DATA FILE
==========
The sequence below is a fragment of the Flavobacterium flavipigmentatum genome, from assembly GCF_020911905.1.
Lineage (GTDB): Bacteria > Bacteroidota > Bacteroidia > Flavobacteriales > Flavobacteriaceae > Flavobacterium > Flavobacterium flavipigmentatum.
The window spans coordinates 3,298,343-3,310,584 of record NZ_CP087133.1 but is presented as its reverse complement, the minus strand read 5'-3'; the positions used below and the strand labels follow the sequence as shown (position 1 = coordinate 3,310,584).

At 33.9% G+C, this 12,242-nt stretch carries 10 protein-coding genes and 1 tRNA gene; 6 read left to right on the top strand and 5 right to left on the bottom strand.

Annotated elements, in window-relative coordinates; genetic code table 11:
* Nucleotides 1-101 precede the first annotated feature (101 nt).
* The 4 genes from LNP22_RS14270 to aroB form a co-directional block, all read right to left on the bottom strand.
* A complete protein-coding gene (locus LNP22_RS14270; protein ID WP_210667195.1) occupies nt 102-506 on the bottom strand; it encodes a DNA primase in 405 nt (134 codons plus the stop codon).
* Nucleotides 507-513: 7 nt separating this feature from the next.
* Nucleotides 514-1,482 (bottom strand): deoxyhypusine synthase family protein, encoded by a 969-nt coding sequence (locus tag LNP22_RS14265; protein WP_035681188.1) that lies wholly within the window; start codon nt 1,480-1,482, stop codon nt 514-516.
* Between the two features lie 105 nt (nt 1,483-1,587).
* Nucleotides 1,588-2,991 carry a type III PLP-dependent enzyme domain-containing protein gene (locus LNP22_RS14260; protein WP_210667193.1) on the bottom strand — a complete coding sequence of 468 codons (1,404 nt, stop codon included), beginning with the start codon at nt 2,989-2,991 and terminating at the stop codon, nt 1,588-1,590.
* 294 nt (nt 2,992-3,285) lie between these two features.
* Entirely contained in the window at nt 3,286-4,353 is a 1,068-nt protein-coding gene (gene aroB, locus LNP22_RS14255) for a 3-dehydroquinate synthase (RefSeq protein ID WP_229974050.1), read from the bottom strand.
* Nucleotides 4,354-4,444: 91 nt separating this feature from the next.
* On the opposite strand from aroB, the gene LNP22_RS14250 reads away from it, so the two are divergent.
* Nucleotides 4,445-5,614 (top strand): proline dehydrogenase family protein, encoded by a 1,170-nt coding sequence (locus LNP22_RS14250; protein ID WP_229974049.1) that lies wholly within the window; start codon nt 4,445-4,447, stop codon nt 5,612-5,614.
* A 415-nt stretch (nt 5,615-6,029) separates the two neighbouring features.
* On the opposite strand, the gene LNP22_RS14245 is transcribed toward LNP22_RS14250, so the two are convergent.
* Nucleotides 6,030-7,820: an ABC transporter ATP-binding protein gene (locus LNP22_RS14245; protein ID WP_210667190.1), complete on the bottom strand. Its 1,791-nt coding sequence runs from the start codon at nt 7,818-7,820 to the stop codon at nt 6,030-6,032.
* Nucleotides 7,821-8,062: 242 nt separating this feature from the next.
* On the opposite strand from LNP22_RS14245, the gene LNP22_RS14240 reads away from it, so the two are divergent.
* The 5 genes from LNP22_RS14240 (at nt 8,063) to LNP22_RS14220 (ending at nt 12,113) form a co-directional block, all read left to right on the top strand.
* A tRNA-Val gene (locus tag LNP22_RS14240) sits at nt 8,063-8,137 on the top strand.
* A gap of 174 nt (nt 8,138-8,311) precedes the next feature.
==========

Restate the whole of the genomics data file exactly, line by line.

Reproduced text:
The sequence below is a fragment of the Flavobacterium flavipigmentatum genome, from assembly GCF_020911905.1.
Lineage (GTDB): Bacteria > Bacteroidota > Bacteroidia > Flavobacteriales > Flavobacteriaceae > Flavobacterium > Flavobacterium flavipigmentatum.
The window spans coordinates 3,298,343-3,310,584 of record NZ_CP087133.1 but is presented as its reverse complement, the minus strand read 5'-3'; the positions used below and the strand labels follow the sequence as shown (position 1 = coordinate 3,310,584).

At 33.9% G+C, this 12,242-nt stretch carries 10 protein-coding genes and 1 tRNA gene; 6 read left to right on the top strand and 5 right to left on the bottom strand.

Annotated elements, in window-relative coordinates; genetic code table 11:
* Nucleotides 1-101 precede the first annotated feature (101 nt).
* The 4 genes from LNP22_RS14270 to aroB form a co-directional block, all read right to left on the bottom strand.
* A complete protein-coding gene (locus LNP22_RS14270; protein ID WP_210667195.1) occupies nt 102-506 on the bottom strand; it encodes a DNA primase in 405 nt (134 codons plus the stop codon).
* Nucleotides 507-513: 7 nt separating this feature from the next.
* Nucleotides 514-1,482 (bottom strand): deoxyhypusine synthase family protein, encoded by a 969-nt coding sequence (locus tag LNP22_RS14265; protein WP_035681188.1) that lies wholly within the window; start codon nt 1,480-1,482, stop codon nt 514-516.
* Between the two features lie 105 nt (nt 1,483-1,587).
* Nucleotides 1,588-2,991 carry a type III PLP-dependent enzyme domain-containing protein gene (locus LNP22_RS14260; protein WP_210667193.1) on the bottom strand — a complete coding sequence of 468 codons (1,404 nt, stop codon included), beginning with the start codon at nt 2,989-2,991 and terminating at the stop codon, nt 1,588-1,590.
* 294 nt (nt 2,992-3,285) lie between these two features.
* Entirely contained in the window at nt 3,286-4,353 is a 1,068-nt protein-coding gene (gene aroB, locus LNP22_RS14255) for a 3-dehydroquinate synthase (RefSeq protein ID WP_229974050.1), read from the bottom strand.
* Nucleotides 4,354-4,444: 91 nt separating this feature from the next.
* On the opposite strand from aroB, the gene LNP22_RS14250 reads away from it, so the two are divergent.
* Nucleotides 4,445-5,614 (top strand): proline dehydrogenase family protein, encoded by a 1,170-nt coding sequence (locus LNP22_RS14250; protein ID WP_229974049.1) that lies wholly within the window; start codon nt 4,445-4,447, stop codon nt 5,612-5,614.
* A 415-nt stretch (nt 5,615-6,029) separates the two neighbouring features.
* On the opposite strand, the gene LNP22_RS14245 is transcribed toward LNP22_RS14250, so the two are convergent.
* Nucleotides 6,030-7,820: an ABC transporter ATP-binding protein gene (locus LNP22_RS14245; protein ID WP_210667190.1), complete on the bottom strand. Its 1,791-nt coding sequence runs from the start codon at nt 7,818-7,820 to the stop codon at nt 6,030-6,032.
* Nucleotides 7,821-8,062: 242 nt separating this feature from the next.
* On the opposite strand from LNP22_RS14245, the gene LNP22_RS14240 reads away from it, so the two are divergent.
* The 5 genes from LNP22_RS14240 (at nt 8,063) to LNP22_RS14220 (ending at nt 12,113) form a co-directional block, all read left to right on the top strand.
* A tRNA-Val gene (locus tag LNP22_RS14240) sits at nt 8,063-8,137 on the top strand.
* A gap of 174 nt (nt 8,138-8,311) precedes the next feature.